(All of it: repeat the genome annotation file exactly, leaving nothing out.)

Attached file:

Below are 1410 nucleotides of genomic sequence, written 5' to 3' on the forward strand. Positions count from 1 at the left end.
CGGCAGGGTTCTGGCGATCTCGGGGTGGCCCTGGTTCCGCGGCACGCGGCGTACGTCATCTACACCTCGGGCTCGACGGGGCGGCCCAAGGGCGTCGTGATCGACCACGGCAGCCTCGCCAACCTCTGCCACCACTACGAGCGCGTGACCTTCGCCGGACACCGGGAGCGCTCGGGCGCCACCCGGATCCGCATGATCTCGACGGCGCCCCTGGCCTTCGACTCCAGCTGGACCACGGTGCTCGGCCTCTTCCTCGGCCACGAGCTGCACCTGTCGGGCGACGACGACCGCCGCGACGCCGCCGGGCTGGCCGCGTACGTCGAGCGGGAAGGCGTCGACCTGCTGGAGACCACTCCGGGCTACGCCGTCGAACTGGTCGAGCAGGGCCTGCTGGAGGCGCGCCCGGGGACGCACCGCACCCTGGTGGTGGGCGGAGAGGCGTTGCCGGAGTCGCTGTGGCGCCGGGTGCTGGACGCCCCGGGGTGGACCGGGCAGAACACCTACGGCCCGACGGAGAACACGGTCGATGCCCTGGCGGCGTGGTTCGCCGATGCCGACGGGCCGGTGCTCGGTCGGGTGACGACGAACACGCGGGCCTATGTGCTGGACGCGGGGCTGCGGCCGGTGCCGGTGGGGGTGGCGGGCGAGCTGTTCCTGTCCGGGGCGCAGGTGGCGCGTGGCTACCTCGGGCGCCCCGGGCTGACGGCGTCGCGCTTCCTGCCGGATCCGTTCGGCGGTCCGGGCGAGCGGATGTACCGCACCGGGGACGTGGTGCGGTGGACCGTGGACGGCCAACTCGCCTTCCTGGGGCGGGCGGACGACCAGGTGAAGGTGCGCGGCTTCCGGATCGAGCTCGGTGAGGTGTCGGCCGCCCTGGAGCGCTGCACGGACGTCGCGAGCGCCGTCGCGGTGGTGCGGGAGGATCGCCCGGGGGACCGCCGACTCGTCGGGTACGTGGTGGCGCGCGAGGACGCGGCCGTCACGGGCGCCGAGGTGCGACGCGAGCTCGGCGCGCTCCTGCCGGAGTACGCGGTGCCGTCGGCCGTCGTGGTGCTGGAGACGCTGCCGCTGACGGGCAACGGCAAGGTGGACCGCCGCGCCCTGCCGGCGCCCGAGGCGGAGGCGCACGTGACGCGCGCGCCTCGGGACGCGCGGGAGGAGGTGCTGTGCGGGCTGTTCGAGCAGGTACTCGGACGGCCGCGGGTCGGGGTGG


Below are 1410 nucleotides of genomic sequence, written 5' to 3' on the forward strand. Positions count from 1 at the left end.
CGGCAGGGTTCTGGCGATCTCGGGGTGGCCCTGGTTCCGCGGCACGCGGCGTACGTCATCTACACCTCGGGCTCGACGGGGCGGCCCAAGGGCGTCGTGATCGACCACGGCAGCCTCGCCAACCTCTGCCACCACTACGAGCGCGTGACCTTCGCCGGACACCGGGAGCGCTCGGGCGCCACCCGGATCCGCATGATCTCGACGGCGCCCCTGGCCTTCGACTCCAGCTGGACCACGGTGCTCGGCCTCTTCCTCGGCCACGAGCTGCACCTGTCGGGCGACGACGACCGCCGCGACGCCGCCGGGCTGGCCGCGTACGTCGAGCGGGAAGGCGTCGACCTGCTGGAGACCACTCCGGGCTACGCCGTCGAACTGGTCGAGCAGGGCCTGCTGGAGGCGCGCCCGGGGACGCACCGCACCCTGGTGGTGGGCGGAGAGGCGTTGCCGGAGTCGCTGTGGCGCCGGGTGCTGGACGCCCCGGGGTGGACCGGGCAGAACACCTACGGCCCGACGGAGAACACGGTCGATGCCCTGGCGGCGTGGTTCGCCGATGCCGACGGGCCGGTGCTCGGTCGGGTGACGACGAACACGCGGGCCTATGTGCTGGACGCGGGGCTGCGGCCGGTGCCGGTGGGGGTGGCGGGCGAGCTGTTCCTGTCCGGGGCGCAGGTGGCGCGTGGCTACCTCGGGCGCCCCGGGCTGACGGCGTCGCGCTTCCTGCCGGATCCGTTCGGCGGTCCGGGCGAGCGGATGTACCGCACCGGGGACGTGGTGCGGTGGACCGTGGACGGCCAACTCGCCTTCCTGGGGCGGGCGGACGACCAGGTGAAGGTGCGCGGCTTCCGGATCGAGCTCGGTGAGGTGTCGGCCGCCCTGGAGCGCTGCACGGACGTCGCGAGCGCCGTCGCGGTGGTGCGGGAGGATCGCCCGGGGGACCGCCGACTCGTCGGGTACGTGGTGGCGCGCGAGGACGCGGCCGTCACGGGCGCCGAGGTGCGACGCGAGCTCGGCGCGCTCCTGCCGGAGTACGCGGTGCCGTCGGCCGTCGTGGTGCTGGAGACGCTGCCGCTGACGGGCAACGGCAAGGTGGACCGCCGCGCCCTGCCGGCGCCCGAGGCGGAGGCGCACGTGACGCGCGCGCCTCGGGACGCGCGGGAGGAGGTGCTGTGCGGGCTGTTCGAGCAGGTACTCGGACGGCCGCGGGTCGGGGTGG